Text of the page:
Six men for whom this series matters

Rohit Sharma

"Rohit Sharma is the best young batting talent in the world. Highly mismanaged by India. He's better than [Virat] Kohli." So tweeted former Pakistan captain and television commentator Ramiz Raja, recently. Rohit's recent form, has been just as eye-catching as Kohli's: he had scores of 68*, 7*, 86*, 39 and 57 in the one-dayers in the West Indies this summer, and on recovering from a finger injury that he picked up in England, he has hit one double-ton and a century in three Ranji matches for Mumbai. A strong showing in this series - provided he steers clear of freak injuries - will be crucial to Rohit's chances of making a long-due Test debut in Australia.

Parthiv Patel

Parthiv has had a decent run as a stand-in opener, with Sachin Tendulkar, Virender Sehwag and Gautam Gambhir injured or rested at various points of time in the last 12 months. He has often looked the part at the top of the order, stroking a few fine boundaries, before gifting his wicket away. This year he has played 16 ODIs and got past 25 on eight occasions, but has managed only two half-centuries. With Wriddhiman Saha preferred as the back-up keeper in Tests, Parthiv will need a strong showing here to ensure he makes it to Australia for the ODIs. In MS Dhoni's absence, he'll also have the rare chance further his case through glovework.

Sunil Narine

ESPNcricinfo classifies Narine as a right-arm offbreak bowler, but that says less than half the story. Narine spent his formative years playing wind-ball (tennis ball) cricket in Trinidad, picking up a raft of unique variations. His most confounding trick is the "knuckle ball", a variation delivered with a loose wrist, and a corkscrew twist of two fingers that makes it grip, turn away from the right hander, and bounce alarmingly. Narine's mixed bag helped him grab 3 for 8 in four overs of unplayable spin during the Champions League game against Chennai Super Kings. The victims included two of the most punishing players of spin in the Indian side - MS Dhoni and Suresh Raina. The latter will be warning his team-mates to watch Narine's fingers closely when he trots in for a bowl. If they don't, Devendra Bishoo may not be the top spinner in the West Indies side by the end of the series.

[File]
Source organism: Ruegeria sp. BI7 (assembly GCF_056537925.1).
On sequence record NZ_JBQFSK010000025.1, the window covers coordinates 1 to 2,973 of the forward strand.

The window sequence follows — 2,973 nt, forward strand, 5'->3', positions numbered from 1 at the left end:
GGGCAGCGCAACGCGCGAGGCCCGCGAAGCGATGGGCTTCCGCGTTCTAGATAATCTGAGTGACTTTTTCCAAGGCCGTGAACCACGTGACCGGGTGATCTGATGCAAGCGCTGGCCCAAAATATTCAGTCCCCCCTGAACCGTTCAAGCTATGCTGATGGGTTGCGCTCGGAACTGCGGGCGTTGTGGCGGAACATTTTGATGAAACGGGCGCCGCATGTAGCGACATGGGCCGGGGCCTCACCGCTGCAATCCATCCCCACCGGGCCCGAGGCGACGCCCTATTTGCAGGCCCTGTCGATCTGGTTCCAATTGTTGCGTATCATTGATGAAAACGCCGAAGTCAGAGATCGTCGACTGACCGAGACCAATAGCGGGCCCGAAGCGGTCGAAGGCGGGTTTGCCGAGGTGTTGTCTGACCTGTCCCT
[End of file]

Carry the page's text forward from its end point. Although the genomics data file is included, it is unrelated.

Andre Russell

The West Indies set-up is dime-a-dozen with seaming allrounders. Darren Sammy is an automatic selection since he leads the side, while Kieron Pollard's reputation as a Twenty20 freelancer precedes his average one-day record. Dwayne Bravo is arguably the most naturally talented of the lot, but is currently out of the mix after a sustained run of poor form and injury. With so many contenders for the few berths in the lower middle order, Russell faces the unenviable task of playing for his spot almost every time he gets a chance. Russell will back himself against the Indian attack, after having collared them in the recent ODI series back home, but his bowling will come under pressure on flat tracks.

Vinay Kumar

The absence of Praveen Kumar to injury means that Vinay will lead the seam attack for the first three ODIs at least. Vinay may be under a bit of pressure to hold his spot, though, given the emergence of Varun Aaron and Umesh Yadav in the Test series. Aaron and Yadav make up for their relative inexperience with pace - both are capable of regularly hitting 140 kph. Speed isn't Vinay's calling card, and he had a difficult tour of England despite the seamer-friendly conditions, picking up two wickets in three matches at 6.50 runs per over. However, he improved in the return series in India, including a spell of 4 for 30 in Delhi in conditions that suited him better. Another good series could cement his spot as a first-choice ODI seamer ahead of the Australia tour.

Manoj Tiwary

Manoj Tiwary has featured in India's ODI squad this year, starting with the tour of West Indies, but he's yet to fulfil his potential as a middle-order batsman, with a highest score of 24 in four games. The absence of MS Dhoni and Yuvraj Singh gives Tiwary another opportunity to impress the selectors and earn an edge over the other middle-order contenders. He's been in sparkling form in the Ranji season, with scores of 132 and 267 in back-to-back matches, and will hope to extend that run when he gets a chance against West Indies.